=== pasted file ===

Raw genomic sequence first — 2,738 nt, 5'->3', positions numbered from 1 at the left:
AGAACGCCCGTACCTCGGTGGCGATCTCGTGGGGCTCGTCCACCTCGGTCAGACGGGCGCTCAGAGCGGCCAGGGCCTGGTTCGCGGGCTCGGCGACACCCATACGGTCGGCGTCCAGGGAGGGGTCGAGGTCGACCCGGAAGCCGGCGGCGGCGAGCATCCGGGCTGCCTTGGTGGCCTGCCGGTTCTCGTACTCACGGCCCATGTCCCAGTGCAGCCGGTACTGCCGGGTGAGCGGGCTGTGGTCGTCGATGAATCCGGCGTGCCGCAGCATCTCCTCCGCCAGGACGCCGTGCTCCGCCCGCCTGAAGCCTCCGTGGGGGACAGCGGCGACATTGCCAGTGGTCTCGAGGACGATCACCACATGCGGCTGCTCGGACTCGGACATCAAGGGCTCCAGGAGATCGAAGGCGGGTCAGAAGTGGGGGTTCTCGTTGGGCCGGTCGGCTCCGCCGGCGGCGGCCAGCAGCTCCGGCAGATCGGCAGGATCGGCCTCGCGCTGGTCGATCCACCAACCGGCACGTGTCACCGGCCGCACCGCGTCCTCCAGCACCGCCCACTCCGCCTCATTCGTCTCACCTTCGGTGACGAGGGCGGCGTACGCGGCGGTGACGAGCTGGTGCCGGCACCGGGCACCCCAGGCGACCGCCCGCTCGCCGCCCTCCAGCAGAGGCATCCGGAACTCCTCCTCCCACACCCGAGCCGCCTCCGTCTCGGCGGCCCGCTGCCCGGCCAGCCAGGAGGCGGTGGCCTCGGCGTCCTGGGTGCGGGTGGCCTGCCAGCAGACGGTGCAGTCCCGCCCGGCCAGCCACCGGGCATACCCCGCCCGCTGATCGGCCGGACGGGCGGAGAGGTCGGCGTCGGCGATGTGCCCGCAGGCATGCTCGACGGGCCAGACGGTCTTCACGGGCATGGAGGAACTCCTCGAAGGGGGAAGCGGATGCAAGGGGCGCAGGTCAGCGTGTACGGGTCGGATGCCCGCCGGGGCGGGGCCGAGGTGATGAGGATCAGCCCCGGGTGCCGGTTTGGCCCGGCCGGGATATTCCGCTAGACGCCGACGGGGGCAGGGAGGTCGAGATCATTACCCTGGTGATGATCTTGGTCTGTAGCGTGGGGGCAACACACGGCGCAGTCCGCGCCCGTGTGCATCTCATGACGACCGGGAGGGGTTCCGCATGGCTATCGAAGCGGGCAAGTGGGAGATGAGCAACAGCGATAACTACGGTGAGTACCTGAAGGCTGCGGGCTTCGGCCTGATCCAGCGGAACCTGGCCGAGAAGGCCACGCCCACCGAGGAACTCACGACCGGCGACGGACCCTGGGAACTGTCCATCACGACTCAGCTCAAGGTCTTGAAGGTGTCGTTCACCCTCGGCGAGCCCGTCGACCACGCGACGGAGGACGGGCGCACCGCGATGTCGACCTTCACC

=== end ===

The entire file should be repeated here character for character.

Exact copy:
Raw genomic sequence first — 2,738 nt, 5'->3', positions numbered from 1 at the left:
AGAACGCCCGTACCTCGGTGGCGATCTCGTGGGGCTCGTCCACCTCGGTCAGACGGGCGCTCAGAGCGGCCAGGGCCTGGTTCGCGGGCTCGGCGACACCCATACGGTCGGCGTCCAGGGAGGGGTCGAGGTCGACCCGGAAGCCGGCGGCGGCGAGCATCCGGGCTGCCTTGGTGGCCTGCCGGTTCTCGTACTCACGGCCCATGTCCCAGTGCAGCCGGTACTGCCGGGTGAGCGGGCTGTGGTCGTCGATGAATCCGGCGTGCCGCAGCATCTCCTCCGCCAGGACGCCGTGCTCCGCCCGCCTGAAGCCTCCGTGGGGGACAGCGGCGACATTGCCAGTGGTCTCGAGGACGATCACCACATGCGGCTGCTCGGACTCGGACATCAAGGGCTCCAGGAGATCGAAGGCGGGTCAGAAGTGGGGGTTCTCGTTGGGCCGGTCGGCTCCGCCGGCGGCGGCCAGCAGCTCCGGCAGATCGGCAGGATCGGCCTCGCGCTGGTCGATCCACCAACCGGCACGTGTCACCGGCCGCACCGCGTCCTCCAGCACCGCCCACTCCGCCTCATTCGTCTCACCTTCGGTGACGAGGGCGGCGTACGCGGCGGTGACGAGCTGGTGCCGGCACCGGGCACCCCAGGCGACCGCCCGCTCGCCGCCCTCCAGCAGAGGCATCCGGAACTCCTCCTCCCACACCCGAGCCGCCTCCGTCTCGGCGGCCCGCTGCCCGGCCAGCCAGGAGGCGGTGGCCTCGGCGTCCTGGGTGCGGGTGGCCTGCCAGCAGACGGTGCAGTCCCGCCCGGCCAGCCACCGGGCATACCCCGCCCGCTGATCGGCCGGACGGGCGGAGAGGTCGGCGTCGGCGATGTGCCCGCAGGCATGCTCGACGGGCCAGACGGTCTTCACGGGCATGGAGGAACTCCTCGAAGGGGGAAGCGGATGCAAGGGGCGCAGGTCAGCGTGTACGGGTCGGATGCCCGCCGGGGCGGGGCCGAGGTGATGAGGATCAGCCCCGGGTGCCGGTTTGGCCCGGCCGGGATATTCCGCTAGACGCCGACGGGGGCAGGGAGGTCGAGATCATTACCCTGGTGATGATCTTGGTCTGTAGCGTGGGGGCAACACACGGCGCAGTCCGCGCCCGTGTGCATCTCATGACGACCGGGAGGGGTTCCGCATGGCTATCGAAGCGGGCAAGTGGGAGATGAGCAACAGCGATAACTACGGTGAGTACCTGAAGGCTGCGGGCTTCGGCCTGATCCAGCGGAACCTGGCCGAGAAGGCCACGCCCACCGAGGAACTCACGACCGGCGACGGACCCTGGGAACTGTCCATCACGACTCAGCTCAAGGTCTTGAAGGTGTCGTTCACCCTCGGCGAGCCCGTCGACCACGCGACGGAGGACGGGCGCACCGCGATGTCGACCTTCACC